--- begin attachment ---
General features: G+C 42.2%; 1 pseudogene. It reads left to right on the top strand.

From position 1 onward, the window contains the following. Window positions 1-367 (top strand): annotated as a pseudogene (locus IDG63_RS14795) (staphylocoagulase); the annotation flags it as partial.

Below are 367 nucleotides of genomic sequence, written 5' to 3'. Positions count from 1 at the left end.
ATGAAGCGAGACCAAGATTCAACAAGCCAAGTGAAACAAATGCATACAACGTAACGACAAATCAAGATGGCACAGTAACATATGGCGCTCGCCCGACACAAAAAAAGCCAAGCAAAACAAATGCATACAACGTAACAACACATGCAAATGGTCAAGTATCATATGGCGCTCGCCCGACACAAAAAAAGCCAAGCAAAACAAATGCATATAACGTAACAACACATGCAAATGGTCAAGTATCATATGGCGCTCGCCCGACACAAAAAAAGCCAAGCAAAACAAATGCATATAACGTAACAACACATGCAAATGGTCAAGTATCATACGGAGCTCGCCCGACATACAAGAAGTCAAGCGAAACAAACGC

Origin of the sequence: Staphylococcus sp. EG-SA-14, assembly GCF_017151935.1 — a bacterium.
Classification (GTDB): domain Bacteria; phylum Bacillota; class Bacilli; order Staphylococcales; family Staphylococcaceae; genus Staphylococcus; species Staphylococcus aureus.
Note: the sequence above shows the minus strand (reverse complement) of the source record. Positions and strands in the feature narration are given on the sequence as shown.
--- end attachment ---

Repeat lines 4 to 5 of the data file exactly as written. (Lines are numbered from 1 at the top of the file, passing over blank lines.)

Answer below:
ATGAAGCGAGACCAAGATTCAACAAGCCAAGTGAAACAAATGCATACAACGTAACGACAAATCAAGATGGCACAGTAACATATGGCGCTCGCCCGACACAAAAAAAGCCAAGCAAAACAAATGCATACAACGTAACAACACATGCAAATGGTCAAGTATCATATGGCGCTCGCCCGACACAAAAAAAGCCAAGCAAAACAAATGCATATAACGTAACAACACATGCAAATGGTCAAGTATCATATGGCGCTCGCCCGACACAAAAAAAGCCAAGCAAAACAAATGCATATAACGTAACAACACATGCAAATGGTCAAGTATCATACGGAGCTCGCCCGACATACAAGAAGTCAAGCGAAACAAACGC

Origin of the sequence: Staphylococcus sp. EG-SA-14, assembly GCF_017151935.1 — a bacterium.